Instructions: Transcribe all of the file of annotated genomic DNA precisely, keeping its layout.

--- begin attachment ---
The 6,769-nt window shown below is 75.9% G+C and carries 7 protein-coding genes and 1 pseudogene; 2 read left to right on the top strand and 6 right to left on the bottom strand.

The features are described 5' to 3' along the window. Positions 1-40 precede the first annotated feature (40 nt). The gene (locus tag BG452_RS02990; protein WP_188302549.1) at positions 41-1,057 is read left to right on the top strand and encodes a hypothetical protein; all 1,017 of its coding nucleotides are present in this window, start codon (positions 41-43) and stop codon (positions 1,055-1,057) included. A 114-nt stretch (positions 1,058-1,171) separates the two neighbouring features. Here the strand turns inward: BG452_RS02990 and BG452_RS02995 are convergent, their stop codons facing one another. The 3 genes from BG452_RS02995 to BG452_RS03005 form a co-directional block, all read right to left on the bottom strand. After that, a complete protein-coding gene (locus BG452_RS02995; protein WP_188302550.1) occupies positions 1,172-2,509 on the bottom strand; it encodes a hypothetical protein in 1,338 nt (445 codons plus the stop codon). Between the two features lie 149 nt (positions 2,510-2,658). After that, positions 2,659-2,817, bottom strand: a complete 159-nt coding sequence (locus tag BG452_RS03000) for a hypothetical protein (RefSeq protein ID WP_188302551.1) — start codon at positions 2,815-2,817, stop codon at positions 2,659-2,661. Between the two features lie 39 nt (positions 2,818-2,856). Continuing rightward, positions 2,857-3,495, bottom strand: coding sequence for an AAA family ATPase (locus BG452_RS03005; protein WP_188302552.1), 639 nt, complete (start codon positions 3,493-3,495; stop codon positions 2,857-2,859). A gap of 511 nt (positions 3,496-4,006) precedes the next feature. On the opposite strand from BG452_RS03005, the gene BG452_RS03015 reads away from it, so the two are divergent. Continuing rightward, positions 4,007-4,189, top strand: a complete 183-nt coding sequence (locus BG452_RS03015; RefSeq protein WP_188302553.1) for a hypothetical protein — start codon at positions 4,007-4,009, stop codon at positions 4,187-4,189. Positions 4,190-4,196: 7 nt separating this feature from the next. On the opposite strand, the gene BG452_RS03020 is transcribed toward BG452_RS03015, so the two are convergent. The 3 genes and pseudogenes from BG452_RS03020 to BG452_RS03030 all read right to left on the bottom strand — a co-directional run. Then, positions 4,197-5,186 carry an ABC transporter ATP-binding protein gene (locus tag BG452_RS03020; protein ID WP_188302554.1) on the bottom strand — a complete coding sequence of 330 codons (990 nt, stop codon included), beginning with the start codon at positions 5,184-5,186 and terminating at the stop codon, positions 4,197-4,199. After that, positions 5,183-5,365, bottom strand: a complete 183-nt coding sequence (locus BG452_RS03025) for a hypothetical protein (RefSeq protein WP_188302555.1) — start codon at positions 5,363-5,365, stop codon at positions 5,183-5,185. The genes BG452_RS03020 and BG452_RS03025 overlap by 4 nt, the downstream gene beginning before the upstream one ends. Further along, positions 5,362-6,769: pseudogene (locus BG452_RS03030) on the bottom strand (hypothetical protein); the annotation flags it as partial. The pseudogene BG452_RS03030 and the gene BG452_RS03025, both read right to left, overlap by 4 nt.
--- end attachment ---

The 6,769-nt window shown below is 75.9% G+C and carries 7 protein-coding genes and 1 pseudogene; 2 read left to right on the top strand and 6 right to left on the bottom strand.

The features are described 5' to 3' along the window. Positions 1-40 precede the first annotated feature (40 nt). The gene (locus tag BG452_RS02990; protein WP_188302549.1) at positions 41-1,057 is read left to right on the top strand and encodes a hypothetical protein; all 1,017 of its coding nucleotides are present in this window, start codon (positions 41-43) and stop codon (positions 1,055-1,057) included. A 114-nt stretch (positions 1,058-1,171) separates the two neighbouring features. Here the strand turns inward: BG452_RS02990 and BG452_RS02995 are convergent, their stop codons facing one another. The 3 genes from BG452_RS02995 to BG452_RS03005 form a co-directional block, all read right to left on the bottom strand. After that, a complete protein-coding gene (locus BG452_RS02995; protein WP_188302550.1) occupies positions 1,172-2,509 on the bottom strand; it encodes a hypothetical protein in 1,338 nt (445 codons plus the stop codon). Between the two features lie 149 nt (positions 2,510-2,658). After that, positions 2,659-2,817, bottom strand: a complete 159-nt coding sequence (locus tag BG452_RS03000) for a hypothetical protein (RefSeq protein ID WP_188302551.1) — start codon at positions 2,815-2,817, stop codon at positions 2,659-2,661. Between the two features lie 39 nt (positions 2,818-2,856). Continuing rightward, positions 2,857-3,495, bottom strand: coding sequence for an AAA family ATPase (locus BG452_RS03005; protein WP_188302552.1), 639 nt, complete (start codon positions 3,493-3,495; stop codon positions 2,857-2,859). A gap of 511 nt (positions 3,496-4,006) precedes the next feature. On the opposite strand from BG452_RS03005, the gene BG452_RS03015 reads away from it, so the two are divergent. Continuing rightward, positions 4,007-4,189, top strand: a complete 183-nt coding sequence (locus BG452_RS03015; RefSeq protein WP_188302553.1) for a hypothetical protein — start codon at positions 4,007-4,009, stop codon at positions 4,187-4,189. Positions 4,190-4,196: 7 nt separating this feature from the next. On the opposite strand, the gene BG452_RS03020 is transcribed toward BG452_RS03015, so the two are convergent. The 3 genes and pseudogenes from BG452_RS03020 to BG452_RS03030 all read right to left on the bottom strand — a co-directional run. Then, positions 4,197-5,186 carry an ABC transporter ATP-binding protein gene (locus tag BG452_RS03020; protein ID WP_188302554.1) on the bottom strand — a complete coding sequence of 330 codons (990 nt, stop codon included), beginning with the start codon at positions 5,184-5,186 and terminating at the stop codon, positions 4,197-4,199. After that, positions 5,183-5,365, bottom strand: a complete 183-nt coding sequence (locus BG452_RS03025) for a hypothetical protein (RefSeq protein WP_188302555.1) — start codon at positions 5,363-5,365, stop codon at positions 5,183-5,185. The genes BG452_RS03020 and BG452_RS03025 overlap by 4 nt, the downstream gene beginning before the upstream one ends. Further along, positions 5,362-6,769: pseudogene (locus BG452_RS03030) on the bottom strand (hypothetical protein); the annotation flags it as partial. The pseudogene BG452_RS03030 and the gene BG452_RS03025, both read right to left, overlap by 4 nt.